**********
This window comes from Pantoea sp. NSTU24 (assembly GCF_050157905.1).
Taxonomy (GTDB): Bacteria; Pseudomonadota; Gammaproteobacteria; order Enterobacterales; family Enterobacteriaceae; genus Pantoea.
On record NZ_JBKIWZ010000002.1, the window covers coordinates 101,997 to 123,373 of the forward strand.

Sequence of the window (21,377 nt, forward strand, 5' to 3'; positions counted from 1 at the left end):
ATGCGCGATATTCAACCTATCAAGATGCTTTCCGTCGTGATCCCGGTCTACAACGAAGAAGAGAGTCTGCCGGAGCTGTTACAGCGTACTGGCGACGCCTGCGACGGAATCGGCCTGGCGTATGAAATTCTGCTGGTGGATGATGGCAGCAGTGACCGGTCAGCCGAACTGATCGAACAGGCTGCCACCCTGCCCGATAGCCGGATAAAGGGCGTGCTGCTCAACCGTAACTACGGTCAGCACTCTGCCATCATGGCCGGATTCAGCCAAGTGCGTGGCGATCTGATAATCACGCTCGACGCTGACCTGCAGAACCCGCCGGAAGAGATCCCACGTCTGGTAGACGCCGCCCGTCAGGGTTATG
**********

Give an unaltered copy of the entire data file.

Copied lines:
This window comes from Pantoea sp. NSTU24 (assembly GCF_050157905.1).
Taxonomy (GTDB): Bacteria; Pseudomonadota; Gammaproteobacteria; order Enterobacterales; family Enterobacteriaceae; genus Pantoea.
On record NZ_JBKIWZ010000002.1, the window covers coordinates 101,997 to 123,373 of the forward strand.

Sequence of the window (21,377 nt, forward strand, 5' to 3'; positions counted from 1 at the left end):
ATGCGCGATATTCAACCTATCAAGATGCTTTCCGTCGTGATCCCGGTCTACAACGAAGAAGAGAGTCTGCCGGAGCTGTTACAGCGTACTGGCGACGCCTGCGACGGAATCGGCCTGGCGTATGAAATTCTGCTGGTGGATGATGGCAGCAGTGACCGGTCAGCCGAACTGATCGAACAGGCTGCCACCCTGCCCGATAGCCGGATAAAGGGCGTGCTGCTCAACCGTAACTACGGTCAGCACTCTGCCATCATGGCCGGATTCAGCCAAGTGCGTGGCGATCTGATAATCACGCTCGACGCTGACCTGCAGAACCCGCCGGAAGAGATCCCACGTCTGGTAGACGCCGCCCGTCAGGGTTATG